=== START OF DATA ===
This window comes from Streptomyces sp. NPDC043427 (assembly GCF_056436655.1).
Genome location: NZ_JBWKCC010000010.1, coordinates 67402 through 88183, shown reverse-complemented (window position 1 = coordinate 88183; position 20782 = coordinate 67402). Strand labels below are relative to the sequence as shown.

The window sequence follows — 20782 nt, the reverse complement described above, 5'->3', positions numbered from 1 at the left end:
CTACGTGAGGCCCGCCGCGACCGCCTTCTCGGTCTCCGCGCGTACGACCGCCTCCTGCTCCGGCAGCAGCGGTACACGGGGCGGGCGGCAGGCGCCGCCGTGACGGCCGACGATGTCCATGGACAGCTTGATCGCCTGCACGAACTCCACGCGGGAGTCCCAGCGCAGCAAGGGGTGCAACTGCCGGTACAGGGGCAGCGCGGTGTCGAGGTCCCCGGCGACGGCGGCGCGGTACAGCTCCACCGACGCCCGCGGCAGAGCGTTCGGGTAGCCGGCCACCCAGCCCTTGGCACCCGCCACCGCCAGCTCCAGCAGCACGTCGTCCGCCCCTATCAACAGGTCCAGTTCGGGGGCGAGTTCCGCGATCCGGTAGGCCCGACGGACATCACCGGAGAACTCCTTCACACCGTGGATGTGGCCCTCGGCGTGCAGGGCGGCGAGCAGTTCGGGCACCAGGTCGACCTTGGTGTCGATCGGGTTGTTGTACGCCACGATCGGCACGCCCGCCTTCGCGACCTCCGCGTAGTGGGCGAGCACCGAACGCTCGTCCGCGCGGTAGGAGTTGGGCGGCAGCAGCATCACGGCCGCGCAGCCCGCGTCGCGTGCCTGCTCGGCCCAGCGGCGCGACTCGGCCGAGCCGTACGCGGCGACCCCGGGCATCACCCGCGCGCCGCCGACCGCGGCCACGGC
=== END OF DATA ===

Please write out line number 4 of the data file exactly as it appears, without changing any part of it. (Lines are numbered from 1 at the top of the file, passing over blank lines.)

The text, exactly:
CTACGTGAGGCCCGCCGCGACCGCCTTCTCGGTCTCCGCGCGTACGACCGCCTCCTGCTCCGGCAGCAGCGGTACACGGGGCGGGCGGCAGGCGCCGCCGTGACGGCCGACGATGTCCATGGACAGCTTGATCGCCTGCACGAACTCCACGCGGGAGTCCCAGCGCAGCAAGGGGTGCAACTGCCGGTACAGGGGCAGCGCGGTGTCGAGGTCCCCGGCGACGGCGGCGCGGTACAGCTCCACCGACGCCCGCGGCAGAGCGTTCGGGTAGCCGGCCACCCAGCCCTTGGCACCCGCCACCGCCAGCTCCAGCAGCACGTCGTCCGCCCCTATCAACAGGTCCAGTTCGGGGGCGAGTTCCGCGATCCGGTAGGCCCGACGGACATCACCGGAGAACTCCTTCACACCGTGGATGTGGCCCTCGGCGTGCAGGGCGGCGAGCAGTTCGGGCACCAGGTCGACCTTGGTGTCGATCGGGTTGTTGTACGCCACGATCGGCACGCCCGCCTTCGCGACCTCCGCGTAGTGGGCGAGCACCGAACGCTCGTCCGCGCGGTAGGAGTTGGGCGGCAGCAGCATCACGGCCGCGCAGCCCGCGTCGCGTGCCTGCTCGGCCCAGCGGCGCGACTCGGCCGAGCCGTACGCGGCGACCCCGGGCATCACCCGCGCGCCGCCGACCGCGGCCACGGC